But the turbulence of the period eventually dispossessed the Tlokwa of the rich local environment that had so effectively supported their large population and the intensive metal production at Marothodi. The site had, for example, been situated right on top of valuable malachite deposits, from which ore has been found gathered and stashed at numerous copper production sites across the town. The archaeology indicates that the proximity of this geological resource played a crucial role in the economic prowess of the chiefdom.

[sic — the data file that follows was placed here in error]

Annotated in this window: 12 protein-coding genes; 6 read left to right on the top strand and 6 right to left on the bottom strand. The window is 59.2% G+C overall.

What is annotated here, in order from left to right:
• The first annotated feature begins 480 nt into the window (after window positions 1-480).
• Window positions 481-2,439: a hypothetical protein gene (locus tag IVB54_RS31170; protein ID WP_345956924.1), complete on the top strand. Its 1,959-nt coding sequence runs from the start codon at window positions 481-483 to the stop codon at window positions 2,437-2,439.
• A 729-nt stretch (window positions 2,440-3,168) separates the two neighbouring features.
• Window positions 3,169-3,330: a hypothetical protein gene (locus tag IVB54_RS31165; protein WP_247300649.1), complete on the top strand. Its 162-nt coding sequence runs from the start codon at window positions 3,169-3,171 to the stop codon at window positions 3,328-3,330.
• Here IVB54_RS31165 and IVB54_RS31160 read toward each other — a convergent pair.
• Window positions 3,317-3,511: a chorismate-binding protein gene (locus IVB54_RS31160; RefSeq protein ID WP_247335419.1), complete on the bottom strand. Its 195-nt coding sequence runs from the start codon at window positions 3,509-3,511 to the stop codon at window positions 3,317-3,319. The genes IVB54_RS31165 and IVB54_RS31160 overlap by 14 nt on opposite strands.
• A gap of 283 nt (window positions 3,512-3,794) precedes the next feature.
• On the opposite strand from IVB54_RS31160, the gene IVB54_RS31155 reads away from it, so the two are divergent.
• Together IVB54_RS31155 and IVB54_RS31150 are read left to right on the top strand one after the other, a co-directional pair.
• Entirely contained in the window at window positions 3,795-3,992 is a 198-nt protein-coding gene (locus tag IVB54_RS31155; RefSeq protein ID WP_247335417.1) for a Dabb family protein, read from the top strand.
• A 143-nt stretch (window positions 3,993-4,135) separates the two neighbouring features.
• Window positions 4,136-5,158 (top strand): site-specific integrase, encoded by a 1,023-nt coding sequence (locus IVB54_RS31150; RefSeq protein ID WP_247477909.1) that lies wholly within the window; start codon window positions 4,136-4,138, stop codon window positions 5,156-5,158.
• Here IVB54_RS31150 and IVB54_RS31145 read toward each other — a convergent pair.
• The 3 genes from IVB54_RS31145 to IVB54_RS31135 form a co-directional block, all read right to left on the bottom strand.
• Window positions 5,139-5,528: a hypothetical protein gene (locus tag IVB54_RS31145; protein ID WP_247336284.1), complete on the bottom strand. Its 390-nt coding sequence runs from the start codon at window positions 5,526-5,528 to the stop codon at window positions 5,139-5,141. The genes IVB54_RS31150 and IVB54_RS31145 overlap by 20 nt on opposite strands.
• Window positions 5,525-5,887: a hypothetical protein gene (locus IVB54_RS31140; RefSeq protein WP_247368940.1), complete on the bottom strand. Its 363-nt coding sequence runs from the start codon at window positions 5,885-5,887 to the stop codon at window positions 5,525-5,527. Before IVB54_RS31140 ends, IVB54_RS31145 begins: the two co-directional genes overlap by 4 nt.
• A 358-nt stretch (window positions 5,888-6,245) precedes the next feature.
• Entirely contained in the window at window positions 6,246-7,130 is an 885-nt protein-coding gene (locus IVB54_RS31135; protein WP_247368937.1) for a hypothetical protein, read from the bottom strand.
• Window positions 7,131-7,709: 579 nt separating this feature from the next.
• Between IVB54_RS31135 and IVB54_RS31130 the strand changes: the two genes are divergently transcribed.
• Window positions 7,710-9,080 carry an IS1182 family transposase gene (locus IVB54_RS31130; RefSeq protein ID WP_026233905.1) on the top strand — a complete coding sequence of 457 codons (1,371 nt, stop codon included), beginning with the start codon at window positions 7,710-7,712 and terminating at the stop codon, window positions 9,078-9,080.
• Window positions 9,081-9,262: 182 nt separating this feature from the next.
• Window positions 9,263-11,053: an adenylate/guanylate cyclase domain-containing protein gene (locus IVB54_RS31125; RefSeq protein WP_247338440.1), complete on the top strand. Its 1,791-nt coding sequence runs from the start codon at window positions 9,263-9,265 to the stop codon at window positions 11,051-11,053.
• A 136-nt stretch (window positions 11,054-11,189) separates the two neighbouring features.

Gaborone, chief of the Tlokwa and great-grandson of Bogatsu of Marothodi. Photographed by Alfred Duggan-Cronin in the early 1900s. (Photo: A. Duggan-Cronin/McGregor Museum, Kimberley)
By 1887 the reigning Tlokwa chief, Gaborone, had been forced to lead his people up into Botswana, where they settled at a place they called Tlokweng – literally ‘the place of the Tlokwa’. Their descendants still live there today.
The nearby capital city of modern Botswana is named after this chief – a high-profile but often overlooked testimony to the people from Marothodi, who innovated, prospered, and ultimately survived one of the most tumultuous episodes in South African history.